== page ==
Optical Trapping

What is Optical Trap?

Optical trap or optical tweezers is a technique that uses the optical forces generated by high focused infrared laser beam to create a trap. It is able to hold, move, rotate, join, separate, stretch or otherwise manipulate particles such as microspheres, beads or cells. Therefore, without touching the particle, you can optically trap and move it. This means, optical trapping offers an ultra-precise and contact-free way of manipulating particles.


Thanks to the invention of the LASER (Light Amplification by Stimulated Emission Radiation) in the 1960s. A decade later, Arthur Ashkin showed that laser-induced optical forces could be used to significantly affect the dynamics of micron-sized particles. He identified two basic light forces, a scattering force in the propagation direction of the incident beam and a gradient force along the intensity gradient perpendicular to the beam.

In 1986, He reported for the first time the optical trapping (or commonly referred as optical tweezers) of dielectric particles (25 nm – 10 microns) by a single-beam gradient force in water. One of the co-authors, Steven Chu used the optical tweezers method later in his work on trapping and cooling atom. This research earned Chu, together with Claude Cohen-Tannoudji and William Daniel Phillips, the Nobel Prize in Physics in 1997. Ashkin himself earned the 2018 Physics Nobel Prize for the optical tweezers and their application to biological systems.

Basic Theory of Optical Trap

1. Ray Optics

If one directs a laser beam on a prism, a fraction of beam power will be reflected. The other fraction will be transmitted to the other side. As the direction of those reflected and transmitted beams differ from the incoming beam, the momentum and force associated with beam changes.

The behavior of the laser beam can be described using geometrical/rays optics, as long as the objects are much larger than the wavelength of light. This approach is valid for typical optical tweezers in biology application, where objects are around the size of one micron or larger.

1.1. Optical Rays

As you can see from the image, the light rays are perpendicular to the electromagnetic wavefronts (E and B) and pointing in the direction of energy flow (S).

S (energy flux density due to an electromagnetic wave) = Number of photon passing through single unit area (A) per unit time multiplied by energy per photon.

P (power of each ray) = S A

When a light ray hits on a flat surface between two media with different refractive indices, it is reflected and transmitted. The angle of the incoming light with respect to the line normal to the surface is called the angle of incident (θi). According to the law reflection, the angle of reflection (θr) = the angle of incident.

The Snell’s law states that the angle of transmission (θt)

The incoming optical power must be equal to sum of reflected and transmitted optical power.

The splitted power between the reflected and the transmitted rays is dependent on the polarisation of the incoming ray. They are expressed by so called Fresnel’s equation. For s-polarised ray (electric field E is normal to the plane of incidence),

the intensity reflection coefficient,

the intensity transmission coefficient.

For p-polarised ray (electric field E is paralel to the plane of incidence),

the intensity reflection coefficient,

the intensity transmission coefficient.

For unpolarised or circularly unpolarised, the intensity reflection coefficient R = (Rs+Rp)/2, the intensity transmission coefficient. T = (Ts+Tp)/2.

This plot shows the values of intensity reflection and transmission coefficient of s-polarised (perpendicular polarisation or TM (transverse magnetic)) and p-polarised (parallel polarisation or TE (transverse electric)).

On the left hand side, the incoming ray goes from air to glass. The upper one shows reflection whereas the lower one shows transmission. On the right hand site, the incoming ray goes from glass to air.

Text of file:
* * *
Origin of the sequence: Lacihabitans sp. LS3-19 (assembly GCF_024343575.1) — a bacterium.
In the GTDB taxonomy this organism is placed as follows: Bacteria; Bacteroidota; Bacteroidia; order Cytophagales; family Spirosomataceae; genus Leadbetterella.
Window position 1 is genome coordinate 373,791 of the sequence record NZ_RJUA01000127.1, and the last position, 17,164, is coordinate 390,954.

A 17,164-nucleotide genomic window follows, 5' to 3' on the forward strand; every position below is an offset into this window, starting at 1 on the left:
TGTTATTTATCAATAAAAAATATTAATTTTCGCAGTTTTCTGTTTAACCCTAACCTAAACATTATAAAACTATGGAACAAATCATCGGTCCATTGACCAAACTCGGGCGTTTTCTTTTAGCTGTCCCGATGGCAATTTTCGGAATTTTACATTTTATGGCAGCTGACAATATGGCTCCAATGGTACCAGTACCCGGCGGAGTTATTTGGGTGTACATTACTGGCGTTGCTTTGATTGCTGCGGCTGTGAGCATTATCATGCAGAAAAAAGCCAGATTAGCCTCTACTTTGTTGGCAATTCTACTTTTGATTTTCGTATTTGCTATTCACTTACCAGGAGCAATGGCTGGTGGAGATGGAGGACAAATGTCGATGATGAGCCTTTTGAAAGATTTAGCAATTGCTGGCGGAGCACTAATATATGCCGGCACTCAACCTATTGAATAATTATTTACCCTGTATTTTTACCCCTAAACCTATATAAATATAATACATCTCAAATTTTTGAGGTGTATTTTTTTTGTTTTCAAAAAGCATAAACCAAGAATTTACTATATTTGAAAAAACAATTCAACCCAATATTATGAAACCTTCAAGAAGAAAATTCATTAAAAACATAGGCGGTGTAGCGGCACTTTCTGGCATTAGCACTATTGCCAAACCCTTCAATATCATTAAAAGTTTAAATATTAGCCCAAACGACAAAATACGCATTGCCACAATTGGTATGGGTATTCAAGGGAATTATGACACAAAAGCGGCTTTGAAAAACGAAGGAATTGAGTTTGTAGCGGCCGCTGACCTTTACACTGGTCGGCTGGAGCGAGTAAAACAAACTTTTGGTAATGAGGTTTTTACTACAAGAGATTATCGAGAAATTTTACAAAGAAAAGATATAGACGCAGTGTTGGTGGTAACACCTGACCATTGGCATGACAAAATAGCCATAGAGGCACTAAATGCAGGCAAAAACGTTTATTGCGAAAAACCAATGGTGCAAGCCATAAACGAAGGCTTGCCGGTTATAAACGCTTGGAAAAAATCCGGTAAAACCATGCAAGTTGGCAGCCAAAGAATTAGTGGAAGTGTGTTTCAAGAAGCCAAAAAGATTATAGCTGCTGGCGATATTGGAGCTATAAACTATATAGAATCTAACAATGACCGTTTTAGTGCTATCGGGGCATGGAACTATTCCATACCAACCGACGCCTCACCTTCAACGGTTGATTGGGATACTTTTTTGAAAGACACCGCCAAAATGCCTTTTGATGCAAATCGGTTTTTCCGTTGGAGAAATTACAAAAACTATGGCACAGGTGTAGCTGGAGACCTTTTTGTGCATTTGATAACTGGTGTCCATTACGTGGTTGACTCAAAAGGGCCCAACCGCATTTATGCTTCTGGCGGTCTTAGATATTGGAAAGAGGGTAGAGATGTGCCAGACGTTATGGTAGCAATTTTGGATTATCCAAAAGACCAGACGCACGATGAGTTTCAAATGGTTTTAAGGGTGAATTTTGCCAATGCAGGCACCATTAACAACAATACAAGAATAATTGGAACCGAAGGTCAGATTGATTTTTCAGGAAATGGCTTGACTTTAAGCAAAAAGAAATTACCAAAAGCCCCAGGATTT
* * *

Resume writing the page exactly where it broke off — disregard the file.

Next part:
In the air to glass scenario, the transmission of s-polarised ray (Ts) only decreases as the incidence angle increases. For the p-polarised ray (Tp), the transmission increases until the incoming light reaches the Brewster angle (56.3 degrees). Beyond it, the transmission decreases.

Interestingly, in the glass to air scenario, the transmission of both s- and p-polarised ray fails starting at the critical angle. This is known as total internal reflection. The maximum transmission of the p-polarised ray appears at the incoming angle of 33.7 degrees.

Brewster angle = arctan(nt/ni)

Critical angle = arcsin(nt/ni) *only when light goes from higher to lower ref. index

1.2. Optical forces

A photon carries energy and momentum. When a photon is elastically scattered (i.e., the total kinetic energy remains constant) by an object, the momentum can change thereby generating a recoil force on the object stated by the momentum conservation law.

1.3. Scattering and gradient forces.

Forces acted on a trapped microparticle (high refractive index compared to the surrounding) can be described using a minimal model shown in the image (ray scattering on the plane of incidence). The force caused by a single ray ri of power Pi hitting the particle at an incident angle. The majority of the ray will be transmitted (rt,0), while just a small amount will be reflected (rr,0). Inside the particle, the ray will be travel across until it hits the interface. Again, most of the ray will be transmitted (rt,1), while just a small amount will be reflected (rr,1). The scattering event will continuously repeat until the ray escapes from the particle.

Total force of a single ray acting on the particle

Remember, the image only showing the scattering events only on two-dimensional plane of incidence. Therefore, the total force of a single ray has only components in the plane of incidence. In reality, the particle is three-dimensional sphere. The total force is a combination of the scattering force (i.e., force pushing the particle parallel to incoming ray) and the gradient force (i.e., force pulling the particle perpendicular to the incoming ray).

Optical Trapping

Due to the scattering force, we cannot trap a high ref. index particle just using a single ray. In principle, having a second counter propagating ray is possible to create an optical trap. The modern approach employs the counter propagating ray arranged at a certain large angle. Even more convenient method is to use a focused light beam from a high numerical aperture lens.

It is also possible to trap low refractive index particle by employing a hollow/doughnut beam profile (i.e., Laguerre-Gaussian beam) instead of the typical Gaussian profile.

Quantitative Force Measurement using Optical Trap

Interferometry Method

The detection of interferometric position relies on the superposition of incoming light and scattered light caused by the trapped particle. This will generate an interference pattern that will be collected by the condenser. A high speed and high precision quadrant photodetector is then placed at the conjugated plane of the condenser back-focal plane. The bead movement will be recorded as change in voltage. In the end, the trap stiffness and forces can be calculated by power spectrum analysis.